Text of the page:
Simple guide to make happy a GNU user

77 Antworten [Letzter Beitrag]
dadix
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Beigetreten: 07/01/2013

Here's what I want for 2014

1.I want the Trisquel project to unite with GnuSense and Debian.
2.The project that results will be based on the latest Debian Sid packages (unstable).
The project which will result has sponsorship from FSF, Debian, Gnusense and Trisquel.
3. The House of united project will be Trisquel website because it has an active community and has a strong connection with
end users through its forum.
The project will encompass the latest technological software (eg GNU Guix)

Ubuntu is not a part of the community because it follows the path of one man for the proprietary software for whom the closed source code is not a problem.
Therefore the simple fact that Trisquel is based and brings credit to Ubuntu (and advertising) is not good.

dudeski

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Beigetreten: 07/03/2013

1) Considering gnusense uses packages that, I'm pretty sure, are older than anyone alive today..
2) And also considering that Trisquel doesn't seem to aspire to bleeding edge instability, which is more or less what Debian sid is, blood of the users and all that..

Well, honestly, that seems like a contradiction in terms.

And anyway, if you want debian sid, go get debian sid? It's entirely free, just don't enable the non-free repo..

axgb
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Beigetreten: 09/22/2013

There is nothing wrong with debian as long as you do not enable the propriatory repos.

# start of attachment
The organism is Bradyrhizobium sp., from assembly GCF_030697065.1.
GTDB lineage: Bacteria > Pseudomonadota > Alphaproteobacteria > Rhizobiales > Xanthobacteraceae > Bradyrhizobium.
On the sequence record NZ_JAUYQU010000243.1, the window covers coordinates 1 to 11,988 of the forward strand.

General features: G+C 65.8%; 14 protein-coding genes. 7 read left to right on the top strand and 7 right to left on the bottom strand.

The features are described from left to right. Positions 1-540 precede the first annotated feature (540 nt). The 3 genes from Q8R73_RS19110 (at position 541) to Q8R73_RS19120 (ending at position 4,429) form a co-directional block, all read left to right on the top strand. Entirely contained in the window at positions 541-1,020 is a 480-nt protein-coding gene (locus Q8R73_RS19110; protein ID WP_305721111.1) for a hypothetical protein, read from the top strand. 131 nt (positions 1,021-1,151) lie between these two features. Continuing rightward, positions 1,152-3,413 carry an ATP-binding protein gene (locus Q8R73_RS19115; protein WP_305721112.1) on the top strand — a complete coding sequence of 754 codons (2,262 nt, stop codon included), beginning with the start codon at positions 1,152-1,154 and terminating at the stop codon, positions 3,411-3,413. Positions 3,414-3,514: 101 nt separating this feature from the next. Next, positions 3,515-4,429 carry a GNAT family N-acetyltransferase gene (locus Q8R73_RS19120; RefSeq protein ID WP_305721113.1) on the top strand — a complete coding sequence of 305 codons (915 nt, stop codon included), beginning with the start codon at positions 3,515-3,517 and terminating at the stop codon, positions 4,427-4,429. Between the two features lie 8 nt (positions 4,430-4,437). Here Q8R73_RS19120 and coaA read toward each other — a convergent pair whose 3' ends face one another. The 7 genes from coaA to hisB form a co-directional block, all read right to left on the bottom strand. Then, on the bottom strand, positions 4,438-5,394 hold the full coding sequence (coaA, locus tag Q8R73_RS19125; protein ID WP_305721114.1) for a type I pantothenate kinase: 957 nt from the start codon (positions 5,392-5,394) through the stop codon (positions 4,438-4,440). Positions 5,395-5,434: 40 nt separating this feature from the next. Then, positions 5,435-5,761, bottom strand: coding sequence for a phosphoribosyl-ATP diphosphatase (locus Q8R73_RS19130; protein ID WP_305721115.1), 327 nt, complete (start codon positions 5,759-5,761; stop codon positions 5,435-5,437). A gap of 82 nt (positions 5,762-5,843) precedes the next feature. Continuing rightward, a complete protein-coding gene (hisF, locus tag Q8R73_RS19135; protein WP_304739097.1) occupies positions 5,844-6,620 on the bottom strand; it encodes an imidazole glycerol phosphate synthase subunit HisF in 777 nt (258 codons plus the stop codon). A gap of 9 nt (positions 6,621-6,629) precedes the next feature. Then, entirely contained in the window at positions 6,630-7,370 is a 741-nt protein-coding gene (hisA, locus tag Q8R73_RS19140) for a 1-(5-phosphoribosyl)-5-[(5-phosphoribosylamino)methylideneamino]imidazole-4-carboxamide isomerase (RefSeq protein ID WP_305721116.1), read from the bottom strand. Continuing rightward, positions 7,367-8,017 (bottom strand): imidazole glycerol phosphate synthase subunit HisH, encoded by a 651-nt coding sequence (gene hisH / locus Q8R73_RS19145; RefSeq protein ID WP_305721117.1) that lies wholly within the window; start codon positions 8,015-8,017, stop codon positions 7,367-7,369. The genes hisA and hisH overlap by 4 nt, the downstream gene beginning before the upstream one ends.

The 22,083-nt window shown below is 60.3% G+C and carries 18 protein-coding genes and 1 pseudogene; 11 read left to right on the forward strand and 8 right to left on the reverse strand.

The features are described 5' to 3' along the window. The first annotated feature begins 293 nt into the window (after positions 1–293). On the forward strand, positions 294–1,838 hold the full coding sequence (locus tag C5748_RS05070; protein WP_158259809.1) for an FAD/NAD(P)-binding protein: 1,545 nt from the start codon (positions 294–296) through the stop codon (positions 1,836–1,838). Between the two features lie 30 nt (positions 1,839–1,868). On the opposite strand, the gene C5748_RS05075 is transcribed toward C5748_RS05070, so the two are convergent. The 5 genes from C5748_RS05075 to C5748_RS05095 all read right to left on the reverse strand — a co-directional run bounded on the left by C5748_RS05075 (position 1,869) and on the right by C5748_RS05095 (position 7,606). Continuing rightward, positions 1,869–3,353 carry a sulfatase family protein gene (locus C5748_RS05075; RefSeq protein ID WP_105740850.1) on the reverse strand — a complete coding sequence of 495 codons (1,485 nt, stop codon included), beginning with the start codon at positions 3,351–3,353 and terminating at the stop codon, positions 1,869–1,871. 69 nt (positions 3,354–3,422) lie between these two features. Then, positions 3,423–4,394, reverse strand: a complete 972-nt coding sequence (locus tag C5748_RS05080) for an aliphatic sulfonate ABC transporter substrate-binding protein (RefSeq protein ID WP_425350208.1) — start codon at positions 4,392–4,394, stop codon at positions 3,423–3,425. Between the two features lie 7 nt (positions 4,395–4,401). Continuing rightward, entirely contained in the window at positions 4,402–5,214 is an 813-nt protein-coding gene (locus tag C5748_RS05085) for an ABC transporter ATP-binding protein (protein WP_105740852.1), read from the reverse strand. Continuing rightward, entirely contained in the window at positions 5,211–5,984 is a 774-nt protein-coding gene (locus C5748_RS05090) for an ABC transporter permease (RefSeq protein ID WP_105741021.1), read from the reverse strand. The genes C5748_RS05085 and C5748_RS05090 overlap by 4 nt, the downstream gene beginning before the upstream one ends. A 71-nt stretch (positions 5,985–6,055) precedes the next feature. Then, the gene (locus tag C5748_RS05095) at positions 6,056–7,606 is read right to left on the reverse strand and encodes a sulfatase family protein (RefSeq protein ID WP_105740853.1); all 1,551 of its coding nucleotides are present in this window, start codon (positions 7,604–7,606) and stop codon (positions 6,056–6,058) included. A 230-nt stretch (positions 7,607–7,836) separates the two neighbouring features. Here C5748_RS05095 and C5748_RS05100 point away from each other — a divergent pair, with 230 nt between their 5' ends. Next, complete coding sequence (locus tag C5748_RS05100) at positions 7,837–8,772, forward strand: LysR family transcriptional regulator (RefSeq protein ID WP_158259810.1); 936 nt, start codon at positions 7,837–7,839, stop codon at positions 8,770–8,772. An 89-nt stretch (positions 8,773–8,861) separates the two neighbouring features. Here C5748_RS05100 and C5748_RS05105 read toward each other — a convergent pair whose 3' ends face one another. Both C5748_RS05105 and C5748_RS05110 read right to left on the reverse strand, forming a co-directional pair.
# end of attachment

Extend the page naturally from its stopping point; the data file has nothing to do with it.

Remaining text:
whether the fsf endorse it or not does not matter. what matters is whether it runs free software

lembas
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Beigetreten: 05/13/2010
dudeski

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Beigetreten: 07/03/2013

Hmm.. Cool, this must be one of them little forum bots I keep hearing about.. Just scanning through threads, looking for certain keywords, and then providing irrelevant links everybody's already seen a million times..

Well, that's the only explanation I can think of, seeing as the nonissue of FSF endorsement was already explicitly mentioned.

There's nothing wrong with running Debian, geez.

akirashinigami

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Beigetreten: 02/25/2010

It seems to me that that link is extremely relevant. While there isn't anything wrong with running Debian without non-free software, Debian does include non-free software. Therefore, we should not recommend Debian to the general public. And since these forums are readable by the general public, we should not recommend Debian here.

lloydsmart

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Beigetreten: 12/22/2012

Debian does [I]not[/I] include non-free software.

There is a way to enable non-free software for Debian if you know how, but if you don't explicitly search out a way to enable it, it will not be there. Kind-of like Trisquel - you can install non-free software on Trisquel, including via apt repositories, but it's not included by default. Or recommended. Same as Debian.

[opinion] I'd actually very much like to see Trisquel based on Debian stable. It has about the same release cycle as Ubuntu LTS, is more free (therefore less work to "Trisquel-ize") and imo more stable. [/opinion]

Michał Masłowski

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Beigetreten: 05/15/2010

Debian-the-distribution doesn't include nonfree software, except for